Saudis get first taste of foreign harvest

Published on 05 March 2009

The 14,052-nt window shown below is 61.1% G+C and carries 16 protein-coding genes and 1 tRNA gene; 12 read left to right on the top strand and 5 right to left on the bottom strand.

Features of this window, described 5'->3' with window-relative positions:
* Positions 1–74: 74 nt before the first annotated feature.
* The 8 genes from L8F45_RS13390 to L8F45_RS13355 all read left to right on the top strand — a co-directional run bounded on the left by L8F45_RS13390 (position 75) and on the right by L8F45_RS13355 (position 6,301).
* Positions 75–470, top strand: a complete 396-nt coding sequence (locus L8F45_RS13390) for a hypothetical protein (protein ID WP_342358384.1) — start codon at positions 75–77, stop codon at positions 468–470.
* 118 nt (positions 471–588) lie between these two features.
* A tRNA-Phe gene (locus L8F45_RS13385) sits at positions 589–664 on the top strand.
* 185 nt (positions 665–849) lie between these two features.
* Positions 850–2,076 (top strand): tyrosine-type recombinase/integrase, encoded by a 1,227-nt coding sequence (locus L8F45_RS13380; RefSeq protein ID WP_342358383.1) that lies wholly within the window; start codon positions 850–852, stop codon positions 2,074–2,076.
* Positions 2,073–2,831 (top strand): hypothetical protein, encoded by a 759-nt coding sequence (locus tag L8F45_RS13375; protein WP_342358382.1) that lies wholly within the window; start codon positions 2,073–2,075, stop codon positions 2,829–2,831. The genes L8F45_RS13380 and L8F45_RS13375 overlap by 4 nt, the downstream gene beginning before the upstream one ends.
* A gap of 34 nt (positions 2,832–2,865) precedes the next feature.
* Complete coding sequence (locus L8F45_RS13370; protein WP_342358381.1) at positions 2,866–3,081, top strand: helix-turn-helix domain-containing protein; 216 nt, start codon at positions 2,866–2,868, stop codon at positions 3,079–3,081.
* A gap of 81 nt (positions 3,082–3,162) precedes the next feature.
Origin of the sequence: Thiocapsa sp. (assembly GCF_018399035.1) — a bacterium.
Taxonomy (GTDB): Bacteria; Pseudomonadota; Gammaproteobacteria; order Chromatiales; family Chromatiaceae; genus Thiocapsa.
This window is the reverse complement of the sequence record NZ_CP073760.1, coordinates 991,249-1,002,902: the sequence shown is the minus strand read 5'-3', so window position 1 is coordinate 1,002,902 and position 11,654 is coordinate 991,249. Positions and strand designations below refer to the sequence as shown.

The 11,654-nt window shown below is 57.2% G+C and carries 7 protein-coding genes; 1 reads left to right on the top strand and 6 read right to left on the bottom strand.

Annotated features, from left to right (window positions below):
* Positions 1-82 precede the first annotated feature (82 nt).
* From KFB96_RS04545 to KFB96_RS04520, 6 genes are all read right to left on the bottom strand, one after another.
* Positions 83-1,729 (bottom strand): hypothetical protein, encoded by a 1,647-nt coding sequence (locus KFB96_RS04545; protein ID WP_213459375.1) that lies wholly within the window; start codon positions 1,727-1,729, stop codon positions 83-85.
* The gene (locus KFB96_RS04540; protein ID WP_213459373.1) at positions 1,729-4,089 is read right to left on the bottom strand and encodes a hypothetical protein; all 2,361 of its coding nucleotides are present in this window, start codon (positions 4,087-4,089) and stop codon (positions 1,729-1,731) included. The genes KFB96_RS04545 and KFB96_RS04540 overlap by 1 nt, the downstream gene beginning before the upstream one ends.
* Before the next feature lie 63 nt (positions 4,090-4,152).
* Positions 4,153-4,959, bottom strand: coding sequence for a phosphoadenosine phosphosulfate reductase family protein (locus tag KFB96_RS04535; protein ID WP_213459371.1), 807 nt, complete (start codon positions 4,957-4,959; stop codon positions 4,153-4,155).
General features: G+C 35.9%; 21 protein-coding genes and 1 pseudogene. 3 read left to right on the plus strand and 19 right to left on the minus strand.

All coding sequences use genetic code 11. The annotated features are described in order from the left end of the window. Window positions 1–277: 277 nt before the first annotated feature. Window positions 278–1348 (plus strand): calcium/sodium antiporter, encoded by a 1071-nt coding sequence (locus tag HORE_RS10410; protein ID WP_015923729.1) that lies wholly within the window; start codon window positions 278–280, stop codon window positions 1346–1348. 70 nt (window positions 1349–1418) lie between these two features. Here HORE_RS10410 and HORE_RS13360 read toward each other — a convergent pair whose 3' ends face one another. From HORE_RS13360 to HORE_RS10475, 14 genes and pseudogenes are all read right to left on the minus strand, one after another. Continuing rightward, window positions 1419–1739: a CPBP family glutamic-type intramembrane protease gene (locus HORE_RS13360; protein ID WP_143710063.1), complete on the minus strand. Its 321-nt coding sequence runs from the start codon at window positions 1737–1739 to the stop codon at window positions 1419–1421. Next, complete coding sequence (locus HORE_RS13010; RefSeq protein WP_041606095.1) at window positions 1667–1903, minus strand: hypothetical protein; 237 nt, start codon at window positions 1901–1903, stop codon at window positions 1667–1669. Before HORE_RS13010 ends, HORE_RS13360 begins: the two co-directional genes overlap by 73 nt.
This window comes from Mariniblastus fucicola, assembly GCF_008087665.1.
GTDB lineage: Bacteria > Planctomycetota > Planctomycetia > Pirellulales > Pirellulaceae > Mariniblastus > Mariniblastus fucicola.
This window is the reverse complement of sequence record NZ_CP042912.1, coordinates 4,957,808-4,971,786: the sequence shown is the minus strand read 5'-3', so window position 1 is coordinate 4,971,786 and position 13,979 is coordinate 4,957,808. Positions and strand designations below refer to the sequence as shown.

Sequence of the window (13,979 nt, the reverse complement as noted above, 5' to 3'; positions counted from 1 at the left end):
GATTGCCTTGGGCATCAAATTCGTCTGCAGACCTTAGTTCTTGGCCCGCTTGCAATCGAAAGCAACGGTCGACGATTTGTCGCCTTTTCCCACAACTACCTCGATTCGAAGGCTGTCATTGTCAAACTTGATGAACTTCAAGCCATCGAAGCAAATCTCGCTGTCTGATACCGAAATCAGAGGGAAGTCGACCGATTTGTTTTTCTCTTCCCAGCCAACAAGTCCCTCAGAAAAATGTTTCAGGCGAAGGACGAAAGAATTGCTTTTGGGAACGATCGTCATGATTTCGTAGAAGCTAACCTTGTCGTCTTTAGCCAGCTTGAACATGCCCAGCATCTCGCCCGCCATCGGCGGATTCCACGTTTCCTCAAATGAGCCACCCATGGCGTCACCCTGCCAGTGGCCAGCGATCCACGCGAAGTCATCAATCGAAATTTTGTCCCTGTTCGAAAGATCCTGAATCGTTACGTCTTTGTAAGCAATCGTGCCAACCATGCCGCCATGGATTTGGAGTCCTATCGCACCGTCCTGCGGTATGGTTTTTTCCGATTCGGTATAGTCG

Saudi Arabia has announced the arrival of the first food crop harvested in Saudi-owned farms abroad, in a sign that the kingdom is moving faster than expected to outsource agricultural production. Rice, harvested in famine-hit Ethiopia by a group of Saudi investors, was presented to King Abdullah recently and comes as other countries are still in the early stages of investing in overseas farms. The Ethiopian origin is likely to raise concerns about the trend to outsource food production to poor African countries, some of which suffer from chronic hunger. In the past year the United Nations World Food Programme has helped to feed 11m people in Ethiopia, which has suffered crop failures and food distribution problems. Some analysts argue that foreign investment in agriculture, even if earmarked for export, could ultimately help poor countries, providing them with employment, infrastructure, access to agricultural technology and export tax revenues. However, western agriculture officials familiar with the Saudi plans say they are sceptical that the kingdom's investment in food production overseas will help poor countries such as Ethiopia.

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